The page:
It's true that if you openly try to make yourself a part of whichever city you live in the city accepts you a little more readily but in the end, I haven't found that to be enough. What worked for me, rather than asking myself if a city was safe, was to keep myself mentally strong -- prepared for trouble but not crouching in fear waiting for it. Know what I'm saying?

    ReplyDelete
  3. @ sue. I do know what you're saying and that's exactly what I've been doing for years. keeping myself prepared, staying alert.

    BUT

    i just find being mentally alert a very exhausting experience and when it isnt exhausting it has been so internalized that i dont seem to question it again; therefore the clothes i would wear, where i go, how i go , what mode of transport i take...all these decisions are made to avoid feeling unsafe!

    There are still so many women who will say " but i've never ever experienced it" and then i look at their life choices; they just don't go out! they don't step out of the house alone, or without a car if they have one.

    anjali is a domestic help and she doesnt quite know her way around. each time she needs to go out her brother comes to pick her up and drop her back. then again- look at shabana in manchester. she hadn't stepped out by herself in 20 years!
    http://blog.blanknoise.org/2008/04/where-are-you-going.html

    i recently met a guy in a workshop who said " i don't get 'eve teasing', can we talk about something else? i would rather walk daydreaming about the rain." i told him he had the 'luxury' to day dream while walking. if i day dream, or the last time that i was day dreaming, i was groped! but that should not stop me from saying " i will day dream in public" but its just that i feel 'responsible' for my own safety and therefore cannot space out on the street.

    but then why must i have to take charge of my own safety. isn't it of concern to 'society', 'state', 'public'.

    having said all this i know that each time i go out i have to stay alert...some would call behaving otherwise "asking for it" :)

    im hoping that we actually begin to expect that we will be made to feel safe; not in existing short cut formulas of further dividing transport, or having men accompany us where we go but in ways of getting other 'strangers' to be less 'strange' perhaps?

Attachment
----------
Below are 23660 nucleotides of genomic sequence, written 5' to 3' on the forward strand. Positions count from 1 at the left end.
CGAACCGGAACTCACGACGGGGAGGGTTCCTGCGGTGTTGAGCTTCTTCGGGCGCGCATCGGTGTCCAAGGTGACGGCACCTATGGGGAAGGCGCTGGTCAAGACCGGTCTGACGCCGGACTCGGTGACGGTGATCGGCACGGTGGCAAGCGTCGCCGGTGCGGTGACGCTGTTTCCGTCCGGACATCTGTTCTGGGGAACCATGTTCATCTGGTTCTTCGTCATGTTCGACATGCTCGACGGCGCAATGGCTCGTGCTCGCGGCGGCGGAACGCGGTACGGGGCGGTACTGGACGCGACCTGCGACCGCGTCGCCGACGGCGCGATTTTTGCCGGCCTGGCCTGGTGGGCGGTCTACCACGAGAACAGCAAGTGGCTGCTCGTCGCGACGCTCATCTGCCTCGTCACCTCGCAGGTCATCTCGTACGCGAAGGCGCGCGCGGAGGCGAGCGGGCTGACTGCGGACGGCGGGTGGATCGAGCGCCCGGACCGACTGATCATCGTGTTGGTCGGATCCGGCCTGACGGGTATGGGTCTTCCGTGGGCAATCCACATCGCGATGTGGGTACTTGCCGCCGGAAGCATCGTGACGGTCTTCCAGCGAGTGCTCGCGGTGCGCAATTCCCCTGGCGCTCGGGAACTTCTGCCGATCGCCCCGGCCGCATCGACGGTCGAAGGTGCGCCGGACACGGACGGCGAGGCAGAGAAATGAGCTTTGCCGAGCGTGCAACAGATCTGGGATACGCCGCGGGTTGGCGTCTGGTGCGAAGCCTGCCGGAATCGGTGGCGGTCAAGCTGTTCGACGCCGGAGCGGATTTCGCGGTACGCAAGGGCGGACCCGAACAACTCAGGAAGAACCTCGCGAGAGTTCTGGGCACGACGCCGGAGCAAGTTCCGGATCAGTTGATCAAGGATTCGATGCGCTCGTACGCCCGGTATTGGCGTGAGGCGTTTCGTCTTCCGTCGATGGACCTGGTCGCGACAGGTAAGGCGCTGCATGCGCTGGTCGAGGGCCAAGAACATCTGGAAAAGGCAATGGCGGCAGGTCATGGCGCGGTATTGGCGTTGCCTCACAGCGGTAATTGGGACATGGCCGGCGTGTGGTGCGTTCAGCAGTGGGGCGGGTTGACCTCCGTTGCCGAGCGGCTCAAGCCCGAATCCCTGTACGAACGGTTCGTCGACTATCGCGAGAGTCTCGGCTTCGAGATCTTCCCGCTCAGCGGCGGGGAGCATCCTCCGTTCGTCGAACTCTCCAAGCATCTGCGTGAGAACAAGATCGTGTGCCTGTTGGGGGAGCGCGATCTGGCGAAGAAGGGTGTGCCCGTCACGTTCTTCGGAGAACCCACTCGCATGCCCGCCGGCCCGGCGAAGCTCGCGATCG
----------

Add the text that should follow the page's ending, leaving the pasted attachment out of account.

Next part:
i find myself less defensive when im walking 'without apology'; there's a sense of trust in public and in me when i walk smiling, looking at people, with my chin up etc etc.
    http://blog.blanknoise.org/2008/10/step-by-step-guide-to-unapologetic.html
    the experience is less exhausting than walking with a frown and in defense mode.

    ReplyDelete
  4. Anonymous8:20 pm

    Hello

    If I want to bring attention to eve teasing going on in chennai in a busy locality, whom should I contact. I am not the affected, not in this particular case. But the incidents are increasing. I highly doubt complaints to police will result in anything. The location the busy corner of vijayargava rd and anna salai and the miscreants are auto drivers.

    Thank you.

    ReplyDelete
    Replies
    1. Clothes has little to do with sexual abuse. A guy who will dare to touch a women without consent, does not care about what she is wearing or not wearing. A women must empower herself psychologically and physically against any such threat. I conduct Power2Women workshop on safety awareness and psychological empowerment and preparation against crime, violence and sexual abuse, I would like to work with BlankNoise in conducting workshops for women in Bangalore for start, please contact me at 9886769281. Thanks Franklin Joseph

      Delete